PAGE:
SAFE ROUTES TO SCHOOL … Christina Deehr, a regional planner with the Maumee Valley Planning Organization, led an Edgerton community meeting on the Safe Routes to School Program. (PHOTO BY DANIEL COOLEY, STAFF)
By: Daniel Cooley
Christina Deehr, a regional planner with Maumee Valley Planning, met with the Village of Edgerton on Monday for a planning session involving the Safe Route to Schools Project.
In attendance were some Edgerton council members, the Mayor, Robert Day, Village Fiscal Officer Denise Knecht and Administrator Dawn Fitzcharles, along with the village Police Chief, Gary Plotts, Fire Chief Scott Blue and some village residents.
The idea was to brainstorm about ways to make the travel to Edgerton Schools much safer.
The meeting began with Deehr giving an overview of Maumee Valley Planning and Safe Routes to School, starting with the five e’s: education for students and parents; encouragement, in making sure students learn more about safe travels; enforcement, in making sure laws are being enforced; engineering, particularly involving the Environmental Design Group and Evaluation, to review the five steps.
In areas involving education and encouragement, Deerh mentioned two things that have worked: putting in a police and student program, as well as a bike rodeo. The bike rodeo helps kids learn how to ride bikes better.
In both instances, Deehr was informed that Edgerton boy scouts hold a bike rodeo and that there is an Officer Phil program that is currently going on. Both programs will be checked into, possibly to see what works well and what could be improved upon.
“Through the work of the Ohio Department of Transportation (ODOT), Maumee Valley Planning and the vision of the mayor (Robert Day) and administrator Dawn Fitzcharles, we want to encourage kids to walk or bike to school,” Deerh said.
The Safe Route to school came about when ODOT became involved. Because of the amount of accidents surrounding the Michigan and River streets, ODOT decided that something needed to be done. As a result, ODOT agreed to pay for engineering to develop a safety plan.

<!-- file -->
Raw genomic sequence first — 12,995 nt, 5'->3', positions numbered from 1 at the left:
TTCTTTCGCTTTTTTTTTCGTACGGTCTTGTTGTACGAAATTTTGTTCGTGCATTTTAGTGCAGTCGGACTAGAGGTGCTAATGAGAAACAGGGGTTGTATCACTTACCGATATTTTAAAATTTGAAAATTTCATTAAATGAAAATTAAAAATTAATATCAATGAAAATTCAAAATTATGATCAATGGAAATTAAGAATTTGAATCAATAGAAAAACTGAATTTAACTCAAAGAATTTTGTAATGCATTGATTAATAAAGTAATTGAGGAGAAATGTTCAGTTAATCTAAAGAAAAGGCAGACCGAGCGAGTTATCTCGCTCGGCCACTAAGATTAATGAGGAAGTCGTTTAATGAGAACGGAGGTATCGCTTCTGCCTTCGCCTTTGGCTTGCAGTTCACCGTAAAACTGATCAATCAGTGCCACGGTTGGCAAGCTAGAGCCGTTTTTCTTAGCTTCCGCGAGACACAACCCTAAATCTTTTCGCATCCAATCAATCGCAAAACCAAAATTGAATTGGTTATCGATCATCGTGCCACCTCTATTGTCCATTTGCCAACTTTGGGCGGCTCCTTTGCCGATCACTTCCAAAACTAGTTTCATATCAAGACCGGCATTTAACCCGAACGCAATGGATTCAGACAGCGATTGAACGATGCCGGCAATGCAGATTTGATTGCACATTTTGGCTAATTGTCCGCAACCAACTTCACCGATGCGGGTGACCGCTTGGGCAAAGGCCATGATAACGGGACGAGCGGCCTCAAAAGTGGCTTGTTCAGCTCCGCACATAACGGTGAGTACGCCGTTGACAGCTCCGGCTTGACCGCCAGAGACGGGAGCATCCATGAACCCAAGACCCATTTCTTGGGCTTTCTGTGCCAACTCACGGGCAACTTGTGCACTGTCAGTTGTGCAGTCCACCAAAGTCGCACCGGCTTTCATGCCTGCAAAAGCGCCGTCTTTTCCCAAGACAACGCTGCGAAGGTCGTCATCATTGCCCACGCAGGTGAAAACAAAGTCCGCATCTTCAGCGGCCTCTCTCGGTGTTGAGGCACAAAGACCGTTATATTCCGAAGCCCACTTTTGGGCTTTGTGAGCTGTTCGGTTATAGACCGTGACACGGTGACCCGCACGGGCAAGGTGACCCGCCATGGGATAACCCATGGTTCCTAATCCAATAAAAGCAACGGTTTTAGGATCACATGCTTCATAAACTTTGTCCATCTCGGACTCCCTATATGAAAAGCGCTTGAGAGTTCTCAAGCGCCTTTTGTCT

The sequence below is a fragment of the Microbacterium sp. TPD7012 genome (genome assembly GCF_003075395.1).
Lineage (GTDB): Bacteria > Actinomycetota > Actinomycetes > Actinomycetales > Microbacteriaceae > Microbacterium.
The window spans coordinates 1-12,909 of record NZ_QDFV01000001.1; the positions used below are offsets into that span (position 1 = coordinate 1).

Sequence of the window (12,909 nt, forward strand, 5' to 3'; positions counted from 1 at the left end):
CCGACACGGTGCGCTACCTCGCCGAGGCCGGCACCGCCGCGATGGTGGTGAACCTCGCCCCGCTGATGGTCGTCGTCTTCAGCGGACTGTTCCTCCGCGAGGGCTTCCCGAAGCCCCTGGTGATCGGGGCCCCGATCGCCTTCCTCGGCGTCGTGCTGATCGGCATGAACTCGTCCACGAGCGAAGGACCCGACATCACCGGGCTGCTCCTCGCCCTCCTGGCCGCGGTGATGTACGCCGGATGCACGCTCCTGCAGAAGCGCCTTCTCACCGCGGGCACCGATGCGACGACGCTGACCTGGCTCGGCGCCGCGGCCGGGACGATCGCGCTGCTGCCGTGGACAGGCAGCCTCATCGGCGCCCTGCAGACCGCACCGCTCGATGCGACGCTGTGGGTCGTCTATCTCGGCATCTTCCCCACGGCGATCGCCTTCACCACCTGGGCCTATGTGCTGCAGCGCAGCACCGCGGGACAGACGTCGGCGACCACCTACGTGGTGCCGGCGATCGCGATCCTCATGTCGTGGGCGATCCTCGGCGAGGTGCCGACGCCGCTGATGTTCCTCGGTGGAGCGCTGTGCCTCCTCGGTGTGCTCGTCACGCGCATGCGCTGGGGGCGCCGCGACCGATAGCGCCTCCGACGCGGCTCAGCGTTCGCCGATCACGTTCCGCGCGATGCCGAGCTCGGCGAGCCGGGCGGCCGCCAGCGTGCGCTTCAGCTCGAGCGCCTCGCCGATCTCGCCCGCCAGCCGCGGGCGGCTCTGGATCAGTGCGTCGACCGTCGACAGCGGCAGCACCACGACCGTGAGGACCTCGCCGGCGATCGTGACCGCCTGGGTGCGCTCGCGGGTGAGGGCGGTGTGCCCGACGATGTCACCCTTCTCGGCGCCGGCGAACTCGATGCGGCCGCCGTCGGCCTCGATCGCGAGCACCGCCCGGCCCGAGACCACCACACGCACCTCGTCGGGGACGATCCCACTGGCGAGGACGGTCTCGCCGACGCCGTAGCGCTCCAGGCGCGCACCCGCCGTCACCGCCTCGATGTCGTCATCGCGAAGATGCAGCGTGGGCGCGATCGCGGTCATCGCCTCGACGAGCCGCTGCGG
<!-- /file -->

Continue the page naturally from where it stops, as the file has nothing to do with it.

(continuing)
One of the ways to look at getting safer routes to school was to send a survey home to parents. That resulted in a good response from parents, with more than 150 parents sending results back.
The biggest concern for parents was the amount of traffic on Michigan Street and the intersection of Michigan Avenue and River Street.
Part of the problem, too, is trying to help solve the family vehicle congestion. More than 50 percent of parents within the village drive their kids to school.
That problem could be solved somewhat through developing safer ways for kids to walk, or bike, to school.
That could be done through putting up crosswalks throughout the village and putting in sidewalks where there aren’t any. Regarding sidewalks, it was suggested that a sidewalk could be placed on the north side of West River Street, on the opposite side of the Airway factory.
In regards to crosswalks, a question that came out was the need to get funding for more pay for people working the crosswalks.
One thought that came out too, was the possibility of putting in stop lights during school hours. Deehr said she would ask ODOT if putting in a stop light was a possibility.
One big problem that needed more looking into was how to relieve some of the congestion around the school, just before and after school.
While the congestion surrounding the school ends around 3:15 and Airways gets out at 3:30, a couple of people at the meeting felt that there was still more overlap between the two entities that needed to be looked into.
Deehr then closed the meeting, stating that she felt a lot was accomplished and that she would get back with ODOT and Fitzcharles and Mayor Day, to continue to work on solutions for a Safe Route to School.
Dan can be reached at firstname.lastname@example.org